Less fruit to sell, smaller sizes, faster ripening and lower market prices mean tough months ahead for companies like Vip Val Venosta

Dry and scorching summer conditions in Italy, with very high temperatures and almost no rainfall, have presented the country’s apple business with several major challenges as it heads into the new season.

Fabio Zanesco, sales manager at South Tyrol-based supplier Vip, said the heatwave was expected to mean a reduction on previously forecast harvest volumes especially across western Europe – as confirmed last week by the World Apple & Pear Association.

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“Already shortly after blossoming and fruit set, it became clear to us that production volumes in the Venosta Valley would be lower than the normal production potential, and we now estimate them to be about 15 per cent lower,” he predicted.

How large a decrease in volume depends on the variety or production area, Zanesco observed, pointing out apple orchards in the Venosta Valley are located at very different elevations that range from 500m to 1,000m.

“In the lower areas, the persistent heat affected volumes more,” he noted. “The higher areas, on the other hand, were luckier, since the heat gave a respite and allowed the apples to grow more.”

Volumes of traditional varieties are likely to fall more sharply than for club apples, since production of the latter was due to rise significantly.

A landscape in Venosta Valley

A landscape in Venosta Valley

Challenges in store

Good quality is anticipated, Zanesco said, but the challenge will be to maintain the quality of apples kept in storage, because the high temperatures led to some premature ripening.

“The challenge will be to sell the most mature lots in the first part of the campaign and to properly store those that can stay longer in the cold rooms,” he conceded.

“We are used to focus our attention on the second half of the season, as at elevation we harvest later than other players, and this year it will be even more important to ensure adequate quality in winter and especially in spring.”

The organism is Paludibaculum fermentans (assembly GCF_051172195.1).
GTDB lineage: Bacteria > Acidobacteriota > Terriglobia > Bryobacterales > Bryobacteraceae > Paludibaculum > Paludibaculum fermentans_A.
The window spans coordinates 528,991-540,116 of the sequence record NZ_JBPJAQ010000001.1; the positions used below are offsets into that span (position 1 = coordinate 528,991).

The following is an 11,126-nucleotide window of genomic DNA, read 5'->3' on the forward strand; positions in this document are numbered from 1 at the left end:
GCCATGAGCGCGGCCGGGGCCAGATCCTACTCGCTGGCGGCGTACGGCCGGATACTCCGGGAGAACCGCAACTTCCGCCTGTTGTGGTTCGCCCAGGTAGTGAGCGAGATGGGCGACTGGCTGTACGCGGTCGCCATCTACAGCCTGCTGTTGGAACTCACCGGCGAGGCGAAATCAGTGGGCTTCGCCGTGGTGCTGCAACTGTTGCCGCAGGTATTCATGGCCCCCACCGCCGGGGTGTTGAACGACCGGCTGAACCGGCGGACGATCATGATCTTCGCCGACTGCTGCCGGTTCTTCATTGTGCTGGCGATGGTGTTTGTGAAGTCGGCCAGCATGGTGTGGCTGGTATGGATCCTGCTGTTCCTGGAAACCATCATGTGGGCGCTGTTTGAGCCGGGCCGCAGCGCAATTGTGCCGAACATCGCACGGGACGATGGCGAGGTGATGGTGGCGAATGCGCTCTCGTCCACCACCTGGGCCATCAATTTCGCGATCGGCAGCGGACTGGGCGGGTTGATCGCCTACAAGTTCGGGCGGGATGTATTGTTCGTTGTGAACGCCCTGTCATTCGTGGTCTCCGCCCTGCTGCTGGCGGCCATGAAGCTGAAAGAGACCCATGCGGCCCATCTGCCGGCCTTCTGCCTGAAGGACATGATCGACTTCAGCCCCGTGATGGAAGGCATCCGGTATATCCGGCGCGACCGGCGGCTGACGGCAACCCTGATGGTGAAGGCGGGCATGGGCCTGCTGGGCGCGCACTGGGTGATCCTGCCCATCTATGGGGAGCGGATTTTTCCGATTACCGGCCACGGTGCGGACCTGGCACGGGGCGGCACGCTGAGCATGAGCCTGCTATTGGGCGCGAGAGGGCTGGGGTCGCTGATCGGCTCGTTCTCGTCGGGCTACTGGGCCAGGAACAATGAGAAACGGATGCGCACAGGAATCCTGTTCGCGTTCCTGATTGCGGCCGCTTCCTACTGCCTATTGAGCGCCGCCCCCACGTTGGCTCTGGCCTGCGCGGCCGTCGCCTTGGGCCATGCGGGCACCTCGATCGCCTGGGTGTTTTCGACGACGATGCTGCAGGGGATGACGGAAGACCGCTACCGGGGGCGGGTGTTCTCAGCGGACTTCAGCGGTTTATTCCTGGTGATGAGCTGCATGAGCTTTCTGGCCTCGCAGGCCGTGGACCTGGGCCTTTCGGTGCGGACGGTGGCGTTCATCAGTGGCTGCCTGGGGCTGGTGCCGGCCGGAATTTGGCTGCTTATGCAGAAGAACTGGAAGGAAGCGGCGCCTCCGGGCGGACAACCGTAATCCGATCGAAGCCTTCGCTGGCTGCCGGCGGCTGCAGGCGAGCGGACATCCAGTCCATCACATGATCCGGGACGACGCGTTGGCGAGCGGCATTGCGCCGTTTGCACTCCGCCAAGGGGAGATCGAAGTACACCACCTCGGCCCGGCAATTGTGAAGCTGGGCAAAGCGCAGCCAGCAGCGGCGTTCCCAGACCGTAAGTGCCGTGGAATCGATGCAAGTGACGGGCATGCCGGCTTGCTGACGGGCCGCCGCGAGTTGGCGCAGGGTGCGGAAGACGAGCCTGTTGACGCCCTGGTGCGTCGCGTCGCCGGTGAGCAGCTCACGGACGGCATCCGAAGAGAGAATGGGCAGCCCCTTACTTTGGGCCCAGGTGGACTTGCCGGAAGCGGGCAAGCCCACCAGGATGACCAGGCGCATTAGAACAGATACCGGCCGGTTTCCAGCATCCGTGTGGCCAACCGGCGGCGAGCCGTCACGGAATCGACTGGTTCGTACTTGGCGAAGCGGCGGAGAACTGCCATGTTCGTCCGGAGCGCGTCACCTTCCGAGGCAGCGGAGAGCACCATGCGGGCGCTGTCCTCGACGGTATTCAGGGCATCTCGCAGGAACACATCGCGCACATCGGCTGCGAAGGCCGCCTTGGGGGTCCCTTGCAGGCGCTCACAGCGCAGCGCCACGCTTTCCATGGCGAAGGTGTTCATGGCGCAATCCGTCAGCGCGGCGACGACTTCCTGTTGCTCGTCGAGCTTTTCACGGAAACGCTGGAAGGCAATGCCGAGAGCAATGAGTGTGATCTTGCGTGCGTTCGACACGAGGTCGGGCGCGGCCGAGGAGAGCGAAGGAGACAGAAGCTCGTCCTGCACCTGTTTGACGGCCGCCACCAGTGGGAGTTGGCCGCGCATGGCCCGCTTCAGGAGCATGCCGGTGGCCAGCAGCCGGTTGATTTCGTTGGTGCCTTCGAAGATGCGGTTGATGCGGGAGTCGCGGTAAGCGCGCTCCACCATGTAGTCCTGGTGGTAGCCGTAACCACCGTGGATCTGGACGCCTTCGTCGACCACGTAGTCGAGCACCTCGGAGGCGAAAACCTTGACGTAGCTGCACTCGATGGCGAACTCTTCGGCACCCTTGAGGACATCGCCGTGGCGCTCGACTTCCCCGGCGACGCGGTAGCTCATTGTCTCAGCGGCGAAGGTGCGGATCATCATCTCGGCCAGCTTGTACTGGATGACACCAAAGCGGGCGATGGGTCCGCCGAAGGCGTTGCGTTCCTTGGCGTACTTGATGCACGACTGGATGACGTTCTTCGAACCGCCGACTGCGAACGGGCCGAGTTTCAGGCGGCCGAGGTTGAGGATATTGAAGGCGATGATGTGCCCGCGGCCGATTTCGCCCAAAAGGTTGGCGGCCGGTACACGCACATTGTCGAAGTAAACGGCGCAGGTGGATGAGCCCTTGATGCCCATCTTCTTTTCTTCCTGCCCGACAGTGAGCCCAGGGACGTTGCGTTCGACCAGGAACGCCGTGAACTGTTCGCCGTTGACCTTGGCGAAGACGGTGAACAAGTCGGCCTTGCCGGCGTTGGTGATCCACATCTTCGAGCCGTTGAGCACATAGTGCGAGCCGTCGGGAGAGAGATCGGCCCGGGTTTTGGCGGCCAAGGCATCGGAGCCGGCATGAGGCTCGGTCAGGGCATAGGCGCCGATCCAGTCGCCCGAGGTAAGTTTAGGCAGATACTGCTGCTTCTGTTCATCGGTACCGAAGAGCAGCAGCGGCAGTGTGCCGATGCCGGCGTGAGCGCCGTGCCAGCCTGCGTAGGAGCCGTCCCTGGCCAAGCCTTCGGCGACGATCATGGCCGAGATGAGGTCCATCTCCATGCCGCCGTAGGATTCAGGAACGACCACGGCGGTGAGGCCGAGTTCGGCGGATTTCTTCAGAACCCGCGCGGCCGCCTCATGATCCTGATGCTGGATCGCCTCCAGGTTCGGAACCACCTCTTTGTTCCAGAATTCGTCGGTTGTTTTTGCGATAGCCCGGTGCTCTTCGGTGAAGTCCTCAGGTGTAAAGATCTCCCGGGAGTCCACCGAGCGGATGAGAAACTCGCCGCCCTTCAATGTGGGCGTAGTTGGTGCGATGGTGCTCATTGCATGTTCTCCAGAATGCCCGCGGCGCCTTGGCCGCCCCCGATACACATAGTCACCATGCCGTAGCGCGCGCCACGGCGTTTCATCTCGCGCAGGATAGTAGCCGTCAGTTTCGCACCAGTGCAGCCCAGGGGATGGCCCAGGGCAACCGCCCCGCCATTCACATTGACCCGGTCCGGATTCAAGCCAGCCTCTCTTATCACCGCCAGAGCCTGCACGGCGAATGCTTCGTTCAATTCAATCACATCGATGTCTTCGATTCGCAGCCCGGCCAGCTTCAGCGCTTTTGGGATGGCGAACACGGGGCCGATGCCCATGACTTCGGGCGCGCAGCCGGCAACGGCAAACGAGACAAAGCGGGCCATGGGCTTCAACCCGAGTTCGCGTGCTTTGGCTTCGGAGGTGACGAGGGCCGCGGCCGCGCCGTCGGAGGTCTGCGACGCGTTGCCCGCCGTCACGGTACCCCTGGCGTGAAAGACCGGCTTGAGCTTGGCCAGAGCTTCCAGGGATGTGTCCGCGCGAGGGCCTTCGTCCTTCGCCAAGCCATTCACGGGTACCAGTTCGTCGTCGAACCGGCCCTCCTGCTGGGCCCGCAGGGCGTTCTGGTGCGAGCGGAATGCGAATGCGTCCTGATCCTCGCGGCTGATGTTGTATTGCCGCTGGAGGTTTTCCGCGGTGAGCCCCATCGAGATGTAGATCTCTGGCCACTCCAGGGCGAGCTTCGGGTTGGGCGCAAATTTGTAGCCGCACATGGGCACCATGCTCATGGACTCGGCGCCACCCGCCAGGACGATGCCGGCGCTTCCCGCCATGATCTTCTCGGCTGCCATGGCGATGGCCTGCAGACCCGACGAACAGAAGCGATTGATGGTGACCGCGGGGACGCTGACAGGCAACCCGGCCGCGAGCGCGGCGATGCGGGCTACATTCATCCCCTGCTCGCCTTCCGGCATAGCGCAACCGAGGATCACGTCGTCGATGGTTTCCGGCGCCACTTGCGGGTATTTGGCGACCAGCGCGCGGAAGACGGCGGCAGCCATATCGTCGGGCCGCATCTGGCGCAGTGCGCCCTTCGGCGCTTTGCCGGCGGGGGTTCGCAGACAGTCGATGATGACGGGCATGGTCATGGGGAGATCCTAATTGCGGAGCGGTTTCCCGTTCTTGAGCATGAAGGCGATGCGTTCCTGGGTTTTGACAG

The apples’ colouring, meanwhile, is set to be less intense. That’s because in July and August the orchards were not as cold as usual during the night – so the temperature difference between day and night was much smaller.

“Already these nights, the temperature has dropped well below 10 degrees, which makes us optimistic about the colour and crispness of the apples we are currently harvesting,” Zanesco added.

In terms of trading conditions, it is expected that there will be a lot of intense pressure on the apple market during the coming campaign.

Despite its emphasis on quality, Vip will also have to face a saturated market with significantly reduced selling prices and rising costs.

“With skyrocketing raw material and energy costs, producers shoulder at least 10 cents more per kilo in out-of-pocket expenses,” Zanesco predicts.

“Sales prices will necessarily have to increase in the coming period, although it will not be easy to find the balance between inflationary pressure and heavily under pressure consumption.”

Vip Val Venosta Fabio Zanesco and Gerhard Eberhöfer

Vip Val Venosta’s Fabio Zanesco (left) and Gerhard Eberhöfer (right)

Organic offer

For organic apples, the average fruit size is a few millimetres smaller than usual at around 70-80mm. “This is also due to the high heat,” comments Gerhard Eberhöfer, organic sales manager at Vip. “The plants went into protection in order to survive and the apples did not grow as much as they could”.

However, he does not see this as a problem. “Organic consumers are well aware that it is certainly not the size of the fruit that determines its quality.”

Vip’s new organic campaign began on 20 August with Gala Bio. It will then move on to Red Delicious Bio, followed by Pinova Bio. Unlike other varieties, Golden Delicious stocks will last for 12 months.

Overall volumes of organic apples will be down about 20 per cent compared with ‘normal’ crops and a further 5 per cent down compared with integrated production, since it is more difficult to maintain organic production when weather conditions are out of the ordinary.

But Eberhöfer has no doubts about the fruit’s quality: “Vip’s well-known claim ‘First Class Apple Partner’ refers not only to its service excellence, but also to product excellence,” he comments. “Suffice it to say that we only sell Bioland or Demeter certified organic products.”

These certificates are a guarantee for customers, especially in those markets where there is a clear preference for such ‘extra-plus’ standards.